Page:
Reigate, Surrey Family History Guide

Reigate St Mary Magdalene is an Ancient Parish and a market town in the county of Surrey.

Other places in the parish include: Redhill, Reigate Borough, and Reigate Foreign.

Parish church:

Parish registers begin:

  • Parish registers: 1556
  • Bishop’s Transcripts: 1679

Separate registers exist for Redhill

  • Parish registers: 1843
  • Bishop’s Transcripts: None

Nonconformists include: Baptist, Independent/Congregational, Roman Catholic, Society of Friends/Quaker, and Wesleyan Methodist.

Parishes Adjacent to Reigate

  • Leigh
  • Buckland
  • Banstead
  • Nutfield
  • Kingswood
  • Betchworth
  • Horley
  • Gatton

Historical Descriptions of Reigate

The Imperial Gazetteer of England & Wales 1870

REIGATE, a town, a parish, a sub-district, a district, and a hundred, in Surrey. The town stands at the head of Holmsdale, adjacent to the Reading, Guildford, and Redhill railway, under the North Downs, 2 miles W of Redhill, and 6 E of Dorking; was anciently called Rigegate, signifying "ridge-road, " and alluding either to some ancient road across its site, or to the proximity of the Pilgrims way; was probably the place of a stronghold in the Saxon times; acquired a castle and an Augustinian priory in the Norman times; was visited, in 1275, by Edward I.; sent two members to parliament from the time of Edward I. till 1832, and one thence till 1867; was disfranchised by the reform act of 1867; figured, for some time, as a seat of assizes; is now a seat of quarter sessions, petty sessions, and county courts, and a polling-place; publishes two weekly newspapers; consists chiefly of one long street; and has a head post-office, a railway station with telegraph, a banking office, three chief inns, a police station, a town hall, a public hall, two churches, an Independent chapel, a Quakers' chapel, a national school, a British school, an endowed grammar-school with £23 a year, and charities £266.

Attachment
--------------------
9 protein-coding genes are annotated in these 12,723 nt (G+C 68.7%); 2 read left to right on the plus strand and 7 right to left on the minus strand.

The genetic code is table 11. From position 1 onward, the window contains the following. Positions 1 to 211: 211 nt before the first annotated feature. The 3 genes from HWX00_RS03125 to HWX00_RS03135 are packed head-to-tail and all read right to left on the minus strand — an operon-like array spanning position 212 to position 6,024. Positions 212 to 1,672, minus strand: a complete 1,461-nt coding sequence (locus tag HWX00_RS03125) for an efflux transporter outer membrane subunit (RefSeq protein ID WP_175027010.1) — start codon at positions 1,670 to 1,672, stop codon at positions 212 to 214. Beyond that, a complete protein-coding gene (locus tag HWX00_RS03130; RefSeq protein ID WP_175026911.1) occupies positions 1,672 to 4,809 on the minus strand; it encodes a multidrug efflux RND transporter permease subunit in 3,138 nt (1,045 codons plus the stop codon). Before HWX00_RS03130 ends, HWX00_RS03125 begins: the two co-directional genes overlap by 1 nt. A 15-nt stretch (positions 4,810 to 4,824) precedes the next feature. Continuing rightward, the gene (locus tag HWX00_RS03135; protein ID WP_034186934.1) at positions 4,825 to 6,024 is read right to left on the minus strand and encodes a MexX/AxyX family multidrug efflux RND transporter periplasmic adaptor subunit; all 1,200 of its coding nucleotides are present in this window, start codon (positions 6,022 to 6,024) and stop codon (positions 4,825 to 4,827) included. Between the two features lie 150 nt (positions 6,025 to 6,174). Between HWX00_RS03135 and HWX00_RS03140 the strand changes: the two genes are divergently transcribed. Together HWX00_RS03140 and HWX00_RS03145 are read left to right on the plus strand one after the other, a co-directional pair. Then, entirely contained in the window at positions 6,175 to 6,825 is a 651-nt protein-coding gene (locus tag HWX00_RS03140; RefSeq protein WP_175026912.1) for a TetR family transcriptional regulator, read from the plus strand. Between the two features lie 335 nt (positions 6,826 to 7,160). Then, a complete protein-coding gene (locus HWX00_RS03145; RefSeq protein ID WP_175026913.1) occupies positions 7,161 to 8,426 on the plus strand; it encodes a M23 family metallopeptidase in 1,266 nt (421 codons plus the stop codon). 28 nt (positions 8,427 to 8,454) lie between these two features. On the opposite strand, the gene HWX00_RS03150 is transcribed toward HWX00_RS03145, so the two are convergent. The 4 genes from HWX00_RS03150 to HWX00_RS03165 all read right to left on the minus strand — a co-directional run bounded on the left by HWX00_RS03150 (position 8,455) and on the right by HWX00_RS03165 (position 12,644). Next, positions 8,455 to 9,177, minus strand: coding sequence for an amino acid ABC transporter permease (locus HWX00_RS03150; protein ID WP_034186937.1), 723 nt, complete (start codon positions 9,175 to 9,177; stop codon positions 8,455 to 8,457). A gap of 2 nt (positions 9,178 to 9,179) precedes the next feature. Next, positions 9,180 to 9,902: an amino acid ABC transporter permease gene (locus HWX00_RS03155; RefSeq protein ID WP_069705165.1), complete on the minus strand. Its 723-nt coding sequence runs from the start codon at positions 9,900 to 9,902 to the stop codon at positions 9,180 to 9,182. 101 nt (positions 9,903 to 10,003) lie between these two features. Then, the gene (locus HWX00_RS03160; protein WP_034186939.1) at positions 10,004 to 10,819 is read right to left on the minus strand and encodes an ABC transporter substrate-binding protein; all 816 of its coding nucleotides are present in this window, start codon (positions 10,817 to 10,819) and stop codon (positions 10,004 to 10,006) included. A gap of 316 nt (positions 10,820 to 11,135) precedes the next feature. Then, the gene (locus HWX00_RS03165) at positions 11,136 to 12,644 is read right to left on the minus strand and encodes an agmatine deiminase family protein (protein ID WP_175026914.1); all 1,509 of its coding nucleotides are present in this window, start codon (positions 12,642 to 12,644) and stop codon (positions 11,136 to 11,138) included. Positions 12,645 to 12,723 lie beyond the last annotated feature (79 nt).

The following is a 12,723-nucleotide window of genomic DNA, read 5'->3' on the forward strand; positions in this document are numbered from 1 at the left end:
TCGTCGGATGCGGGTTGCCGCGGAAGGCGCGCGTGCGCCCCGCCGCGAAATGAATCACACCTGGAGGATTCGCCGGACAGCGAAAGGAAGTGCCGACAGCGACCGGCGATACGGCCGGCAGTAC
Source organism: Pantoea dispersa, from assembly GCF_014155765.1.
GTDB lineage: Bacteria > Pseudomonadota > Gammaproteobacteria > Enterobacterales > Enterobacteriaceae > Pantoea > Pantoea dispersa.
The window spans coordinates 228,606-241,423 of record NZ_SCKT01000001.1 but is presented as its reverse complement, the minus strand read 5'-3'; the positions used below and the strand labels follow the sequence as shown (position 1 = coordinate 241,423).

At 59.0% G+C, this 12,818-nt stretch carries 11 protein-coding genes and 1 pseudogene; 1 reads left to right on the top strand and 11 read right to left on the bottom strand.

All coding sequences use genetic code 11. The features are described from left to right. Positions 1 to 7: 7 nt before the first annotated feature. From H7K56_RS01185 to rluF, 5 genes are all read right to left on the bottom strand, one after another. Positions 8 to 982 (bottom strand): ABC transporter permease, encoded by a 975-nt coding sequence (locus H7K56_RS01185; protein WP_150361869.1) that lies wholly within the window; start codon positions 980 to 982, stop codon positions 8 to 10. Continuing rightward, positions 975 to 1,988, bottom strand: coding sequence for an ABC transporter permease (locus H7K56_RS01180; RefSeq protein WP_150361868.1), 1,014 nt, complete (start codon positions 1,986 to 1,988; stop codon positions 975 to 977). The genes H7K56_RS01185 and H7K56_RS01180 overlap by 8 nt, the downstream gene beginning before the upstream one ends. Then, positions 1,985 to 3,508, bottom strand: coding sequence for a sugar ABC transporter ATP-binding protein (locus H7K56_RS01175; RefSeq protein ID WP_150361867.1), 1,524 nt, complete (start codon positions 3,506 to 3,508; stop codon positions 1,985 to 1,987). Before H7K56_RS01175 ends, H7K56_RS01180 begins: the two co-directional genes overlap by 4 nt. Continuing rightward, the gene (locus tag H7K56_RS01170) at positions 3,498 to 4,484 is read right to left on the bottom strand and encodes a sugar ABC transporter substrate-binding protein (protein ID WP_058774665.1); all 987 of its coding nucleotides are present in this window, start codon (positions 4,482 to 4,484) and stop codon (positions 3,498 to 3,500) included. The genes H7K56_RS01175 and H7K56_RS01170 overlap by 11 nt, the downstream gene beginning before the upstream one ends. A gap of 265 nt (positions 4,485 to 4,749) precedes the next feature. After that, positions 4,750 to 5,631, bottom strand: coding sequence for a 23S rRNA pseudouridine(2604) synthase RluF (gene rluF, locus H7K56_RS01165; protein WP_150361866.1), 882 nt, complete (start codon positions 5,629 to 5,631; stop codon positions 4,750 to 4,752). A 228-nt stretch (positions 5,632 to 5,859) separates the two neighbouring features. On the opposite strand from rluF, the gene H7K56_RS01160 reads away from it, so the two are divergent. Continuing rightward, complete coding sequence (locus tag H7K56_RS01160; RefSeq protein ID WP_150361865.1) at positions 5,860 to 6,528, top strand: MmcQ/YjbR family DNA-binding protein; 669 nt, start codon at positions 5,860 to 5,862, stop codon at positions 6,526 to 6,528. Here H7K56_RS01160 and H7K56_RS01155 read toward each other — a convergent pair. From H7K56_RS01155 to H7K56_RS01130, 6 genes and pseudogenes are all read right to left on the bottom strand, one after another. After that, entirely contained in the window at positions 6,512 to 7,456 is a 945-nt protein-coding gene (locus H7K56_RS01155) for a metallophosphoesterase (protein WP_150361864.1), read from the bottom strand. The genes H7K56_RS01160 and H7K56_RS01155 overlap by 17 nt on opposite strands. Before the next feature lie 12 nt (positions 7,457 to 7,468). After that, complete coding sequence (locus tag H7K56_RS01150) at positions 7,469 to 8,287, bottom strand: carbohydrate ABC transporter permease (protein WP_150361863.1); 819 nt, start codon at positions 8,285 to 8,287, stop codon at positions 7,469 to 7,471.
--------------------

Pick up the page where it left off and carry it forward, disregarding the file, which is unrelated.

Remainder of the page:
The castle was built by one of the Earls Warrene, who anciently held the manor; was taken, in 1216, by Louis the Dauphin and the Barons; passed from the Warrenes to the Arundels and the Howards; sank into a decayed state in the early part of the time of James I.; was entirely demolished in the civil wars of Charles I.; and is now represented by an oblong grassy mound, rising about 50 feet above the general level of the town. A vault 150 feet long and about 12 feet high, and two smaller vaults, exist beneath the castle-mound; are reached by a descent of about 200 feet; have arches of a character to fix their date not earlier than the 13th century; and, though traditionally associated with meetings of the Barons in the time of King John, were probably never more than cellars and store-houses. Similar excavations exist in other parts of the town. The Angustinian priory was founded by one of the Warrenes; went, at the dissolution, to Lord Howard; passed, in 1697, to the Somerses; and is now represented by a modern mansion, called the Priory, the seat of Earl Somers. The town hall occupies the site of an ancient chapel, dedicated to St. Thomas à Becket. The public hall was built in 1861, at a cost of nearly £3,500; is in the Gothic style; and contains a main-hall, capable of accommodating 500 persons, mechanics' institution rooms, free masons' lodge-rooms, and a museum. The parochial church is mainly late decorated English, but includes portions from transition Norman to perpendicular. The churchyard contains an obelisk to the memory of Baron Masères; and a new adjacent cemetery has been added. St. Mark's church was built in 1860, at a cost of about £5,600; and is in the early decorated English style. A general market is held every Tuesday; a cattle-market, on the first Tuesday of every month; and fairs, on Whit Tuesday and 9 Dec.